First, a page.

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New Jersey Governor Chris Christie has again designated September 2013 as Spinal Cord Injury Awareness Month. This fits in nicely with the nationally recognized month, and will hopefully serve to educate, inform and advocate for all those people living with spinal cord injuries and paralysis.

One of my personal goals of SCI Awareness Month is to help people in general understand what spinal cord injuries really mean. Here’s a quote that sums it up:

“I don’t like it that media shows only “inspirational” people.  I want people to know what happens when there aren’t any accessible parking places left.  I want them to know about pressure sore issues, catheters, bowel concerns, pain, medications, the average income, assistance needed—the whole dark side.  I don’t want their pity.  I want them educated.  Only then can they understand the need for ADA compliance, rehab availability and medical research.”   —  Karen Miner, C4, Roseville, California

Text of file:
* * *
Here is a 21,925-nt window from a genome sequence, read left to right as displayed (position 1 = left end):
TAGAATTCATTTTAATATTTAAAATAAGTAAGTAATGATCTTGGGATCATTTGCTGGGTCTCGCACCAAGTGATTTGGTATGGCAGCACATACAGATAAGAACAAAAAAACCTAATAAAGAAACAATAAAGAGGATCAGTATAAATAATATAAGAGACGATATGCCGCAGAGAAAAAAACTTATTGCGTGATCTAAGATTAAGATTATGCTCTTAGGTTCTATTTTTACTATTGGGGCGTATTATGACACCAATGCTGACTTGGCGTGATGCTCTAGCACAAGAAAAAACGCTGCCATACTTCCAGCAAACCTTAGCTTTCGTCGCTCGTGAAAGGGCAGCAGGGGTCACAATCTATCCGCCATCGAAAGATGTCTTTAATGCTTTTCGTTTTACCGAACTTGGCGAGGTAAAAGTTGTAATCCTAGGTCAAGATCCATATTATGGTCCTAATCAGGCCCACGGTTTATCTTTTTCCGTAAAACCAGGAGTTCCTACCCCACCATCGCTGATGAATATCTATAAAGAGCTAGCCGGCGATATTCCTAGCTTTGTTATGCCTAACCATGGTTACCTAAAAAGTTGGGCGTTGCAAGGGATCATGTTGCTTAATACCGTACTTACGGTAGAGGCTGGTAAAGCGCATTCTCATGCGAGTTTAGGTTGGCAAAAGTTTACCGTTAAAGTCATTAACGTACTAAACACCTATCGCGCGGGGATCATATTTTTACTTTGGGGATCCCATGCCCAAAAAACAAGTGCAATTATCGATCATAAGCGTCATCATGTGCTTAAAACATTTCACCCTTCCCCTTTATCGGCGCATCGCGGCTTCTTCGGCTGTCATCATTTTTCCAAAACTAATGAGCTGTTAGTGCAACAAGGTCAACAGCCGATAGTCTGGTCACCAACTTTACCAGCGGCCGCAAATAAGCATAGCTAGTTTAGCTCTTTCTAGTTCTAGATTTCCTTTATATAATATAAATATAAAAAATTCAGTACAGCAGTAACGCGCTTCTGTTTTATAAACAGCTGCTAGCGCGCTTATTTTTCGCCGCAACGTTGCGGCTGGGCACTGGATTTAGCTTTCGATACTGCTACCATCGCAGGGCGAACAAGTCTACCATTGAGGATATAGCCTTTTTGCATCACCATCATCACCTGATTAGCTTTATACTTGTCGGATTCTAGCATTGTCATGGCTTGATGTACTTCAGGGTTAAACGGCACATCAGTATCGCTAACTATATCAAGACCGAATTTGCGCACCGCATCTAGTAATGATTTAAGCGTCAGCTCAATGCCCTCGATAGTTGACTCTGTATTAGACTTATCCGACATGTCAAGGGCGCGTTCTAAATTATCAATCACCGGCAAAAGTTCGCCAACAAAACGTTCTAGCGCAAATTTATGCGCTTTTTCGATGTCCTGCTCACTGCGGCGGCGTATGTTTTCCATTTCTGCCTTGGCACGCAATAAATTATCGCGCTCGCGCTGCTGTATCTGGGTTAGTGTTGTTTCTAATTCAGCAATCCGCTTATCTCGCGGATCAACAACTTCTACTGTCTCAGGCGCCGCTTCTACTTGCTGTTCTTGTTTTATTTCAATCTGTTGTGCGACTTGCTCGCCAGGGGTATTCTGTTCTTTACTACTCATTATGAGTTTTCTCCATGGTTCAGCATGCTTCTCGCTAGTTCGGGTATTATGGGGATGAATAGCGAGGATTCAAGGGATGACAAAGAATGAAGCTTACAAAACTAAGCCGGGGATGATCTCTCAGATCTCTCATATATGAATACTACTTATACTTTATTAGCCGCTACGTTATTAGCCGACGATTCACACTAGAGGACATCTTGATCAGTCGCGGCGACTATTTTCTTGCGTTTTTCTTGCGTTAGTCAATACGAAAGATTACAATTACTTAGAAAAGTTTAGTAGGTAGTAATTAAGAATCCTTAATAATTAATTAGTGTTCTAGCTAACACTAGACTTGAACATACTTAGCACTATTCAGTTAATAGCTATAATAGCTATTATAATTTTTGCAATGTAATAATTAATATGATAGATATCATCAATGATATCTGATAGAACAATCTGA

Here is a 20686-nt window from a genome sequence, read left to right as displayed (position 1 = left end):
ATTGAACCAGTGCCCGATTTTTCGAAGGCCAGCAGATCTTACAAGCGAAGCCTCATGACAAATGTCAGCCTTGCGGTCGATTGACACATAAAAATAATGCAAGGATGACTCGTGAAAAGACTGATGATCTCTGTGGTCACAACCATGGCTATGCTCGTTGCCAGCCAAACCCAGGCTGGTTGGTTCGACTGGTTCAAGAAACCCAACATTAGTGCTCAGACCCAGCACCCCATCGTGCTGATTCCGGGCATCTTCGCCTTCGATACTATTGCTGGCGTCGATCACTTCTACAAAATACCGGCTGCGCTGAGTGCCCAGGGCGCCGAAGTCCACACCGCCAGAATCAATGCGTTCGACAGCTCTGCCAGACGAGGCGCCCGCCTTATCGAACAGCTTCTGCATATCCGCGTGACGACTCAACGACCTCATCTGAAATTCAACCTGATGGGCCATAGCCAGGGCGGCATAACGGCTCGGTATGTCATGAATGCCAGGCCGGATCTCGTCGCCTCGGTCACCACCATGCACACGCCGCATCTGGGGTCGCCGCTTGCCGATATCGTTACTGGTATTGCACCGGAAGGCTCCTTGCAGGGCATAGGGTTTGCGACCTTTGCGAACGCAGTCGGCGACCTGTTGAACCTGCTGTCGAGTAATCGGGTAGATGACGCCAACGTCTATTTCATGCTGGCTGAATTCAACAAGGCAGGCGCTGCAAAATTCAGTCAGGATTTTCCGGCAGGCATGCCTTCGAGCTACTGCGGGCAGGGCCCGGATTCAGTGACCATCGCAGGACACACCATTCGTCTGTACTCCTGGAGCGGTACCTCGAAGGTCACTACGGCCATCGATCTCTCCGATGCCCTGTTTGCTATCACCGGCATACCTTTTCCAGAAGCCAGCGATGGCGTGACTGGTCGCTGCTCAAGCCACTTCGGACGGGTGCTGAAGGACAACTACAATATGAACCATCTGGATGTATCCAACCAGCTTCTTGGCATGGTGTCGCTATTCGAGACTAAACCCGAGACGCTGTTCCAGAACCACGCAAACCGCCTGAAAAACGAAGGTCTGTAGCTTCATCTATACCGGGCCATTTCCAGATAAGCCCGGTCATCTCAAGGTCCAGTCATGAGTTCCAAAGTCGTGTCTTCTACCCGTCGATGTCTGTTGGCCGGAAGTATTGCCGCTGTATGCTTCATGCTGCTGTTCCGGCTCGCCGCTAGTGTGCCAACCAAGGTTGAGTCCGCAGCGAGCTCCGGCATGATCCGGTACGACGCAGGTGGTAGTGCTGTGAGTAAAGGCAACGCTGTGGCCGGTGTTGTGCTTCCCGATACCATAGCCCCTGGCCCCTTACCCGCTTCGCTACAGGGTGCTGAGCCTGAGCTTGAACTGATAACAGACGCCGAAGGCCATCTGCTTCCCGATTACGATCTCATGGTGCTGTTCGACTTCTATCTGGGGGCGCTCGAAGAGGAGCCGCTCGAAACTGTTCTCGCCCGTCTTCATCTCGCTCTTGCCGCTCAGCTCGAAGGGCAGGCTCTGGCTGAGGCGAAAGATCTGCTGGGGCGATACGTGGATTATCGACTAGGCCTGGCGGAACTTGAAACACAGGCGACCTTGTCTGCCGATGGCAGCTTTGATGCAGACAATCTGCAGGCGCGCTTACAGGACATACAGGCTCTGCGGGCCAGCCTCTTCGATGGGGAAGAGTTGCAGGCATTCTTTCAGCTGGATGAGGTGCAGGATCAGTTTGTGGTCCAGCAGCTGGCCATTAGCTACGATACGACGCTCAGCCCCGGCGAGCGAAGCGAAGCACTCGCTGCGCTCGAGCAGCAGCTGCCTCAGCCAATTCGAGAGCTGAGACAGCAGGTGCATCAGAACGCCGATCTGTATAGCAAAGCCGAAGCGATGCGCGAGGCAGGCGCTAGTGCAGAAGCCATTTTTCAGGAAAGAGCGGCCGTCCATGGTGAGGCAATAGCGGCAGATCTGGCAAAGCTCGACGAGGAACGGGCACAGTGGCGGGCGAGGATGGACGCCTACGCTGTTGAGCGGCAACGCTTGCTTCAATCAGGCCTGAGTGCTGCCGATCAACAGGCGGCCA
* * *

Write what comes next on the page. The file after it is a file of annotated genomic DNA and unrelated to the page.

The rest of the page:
While there does seem to be more media coverage lately about SCI, and that is a good thing, (hopefully we contribute to that as well), there is a need for people to understand what the daily challenges are for a person with SCI. The things the able-bodied population (including me) take for granted every day. With our clients and interactions with family members, we hear what the realities are every single day. With persistence, determination and a will to move forward, people deal with and overcome these daily challenges, but as an outsider, we have no idea…….